Grau’s Sense of Place

Grau’s detailed descriptions of places, especially in Louisiana, and cultural traditions make her work significant in studies of Louisiana literature. The setting in The Hard Blue Sky is central to its theme of nature’s indifference, a reality experienced by many Louisianians each year during hurricane season. An isolated island, Isle aux Chiens is populated by an ethnically mixed folk community made up of African Americans, Cajuns, Creoles, Spanish, and Native Americans who live a harsh life, enduring natural forces and family conflicts. The novel opens with a geographical description of the island, complete with a catalogue of changes that have occurred as a result of past hurricanes. Alterations to the landscape are paralleled by cultural transformations, including the introduction of the first washing machine and landline phone on the island. Such instruments of progress coexist with folk medicines, traditional tales of the loup-garou (werewolf), and local foodways.

While her first novel records the lives and trials of isolated islanders, The House on Coliseum Street relates the story of twenty-one-year-old Joan Mitchell and her decision to have an abortion. The uptown home where the novel takes place marks a departure from the island home of The Hard Blue Sky, yet similarities exist among these stories and Grau’s other works. Grau continues to use multiple points of view to narrate the story, and the rainstorm that opens The House on Coliseum Street suggests once more nature’s indifference to the human condition.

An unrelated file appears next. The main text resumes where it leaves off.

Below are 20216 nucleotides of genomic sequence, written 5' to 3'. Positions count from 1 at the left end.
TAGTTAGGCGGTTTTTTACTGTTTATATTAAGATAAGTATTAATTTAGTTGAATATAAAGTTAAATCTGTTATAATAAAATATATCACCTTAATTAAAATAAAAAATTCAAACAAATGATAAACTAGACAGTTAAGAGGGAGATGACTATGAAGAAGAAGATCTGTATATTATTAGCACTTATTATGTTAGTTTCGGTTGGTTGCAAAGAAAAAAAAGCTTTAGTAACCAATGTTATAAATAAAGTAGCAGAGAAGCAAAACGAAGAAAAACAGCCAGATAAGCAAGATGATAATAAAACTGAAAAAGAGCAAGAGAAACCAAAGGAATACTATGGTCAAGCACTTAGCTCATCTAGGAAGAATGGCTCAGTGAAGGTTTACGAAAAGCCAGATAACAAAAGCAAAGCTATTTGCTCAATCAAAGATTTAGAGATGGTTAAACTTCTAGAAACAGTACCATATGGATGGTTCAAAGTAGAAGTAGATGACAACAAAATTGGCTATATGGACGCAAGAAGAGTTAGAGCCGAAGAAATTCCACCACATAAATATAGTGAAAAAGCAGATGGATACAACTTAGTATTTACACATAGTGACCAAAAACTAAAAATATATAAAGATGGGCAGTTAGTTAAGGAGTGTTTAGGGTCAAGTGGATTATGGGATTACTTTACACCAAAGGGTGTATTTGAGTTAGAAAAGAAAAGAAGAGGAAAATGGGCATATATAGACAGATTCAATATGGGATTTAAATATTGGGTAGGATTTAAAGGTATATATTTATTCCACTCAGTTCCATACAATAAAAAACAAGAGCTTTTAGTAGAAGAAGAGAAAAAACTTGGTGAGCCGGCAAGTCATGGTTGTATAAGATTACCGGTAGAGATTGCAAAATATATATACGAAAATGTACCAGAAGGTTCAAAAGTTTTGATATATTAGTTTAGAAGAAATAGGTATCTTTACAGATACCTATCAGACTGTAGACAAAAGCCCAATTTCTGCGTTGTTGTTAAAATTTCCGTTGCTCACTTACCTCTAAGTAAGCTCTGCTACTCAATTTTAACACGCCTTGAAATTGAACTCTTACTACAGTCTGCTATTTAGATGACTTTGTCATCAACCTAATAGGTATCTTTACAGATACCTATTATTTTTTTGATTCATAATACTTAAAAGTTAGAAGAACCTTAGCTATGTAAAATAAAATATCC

Grau’s third, and Pulitzer Prize–winning, novel The Keepers of the House (1964) departs from the Louisiana settings of her previous work. Set in Alabama, the novel revolves around the story of Abigail, whose grandfather, Will Howland, married Margaret, a woman of African American and Choctaw descent, and fathered three children by her. The three children are sent to the North because they can pass as white and thus enjoy the privileges of being white, including a better education. The eventual return of Will and Margaret’s son exposes racism in Abigail’s community.

Grau’s use of houses and the imagery of the home prevail throughout her fiction. In his study of four Grau novels, literary critic Anthony Bukoski argues that homes in Grau’s fiction can “alienate…when they become representative of the failure of the family to provide direction to its members.” Examples include Annie Landry, who leaves her home in The Hard Blue Sky, and Joan, who is locked out of her mother’s house at the end of The House on Coliseum Street.

Unlike her characters, however, Grau returns to her Louisiana home both physically and fictionally, adding a new dimension to literature through her detailed descriptions of Louisiana locations and the people who populate them.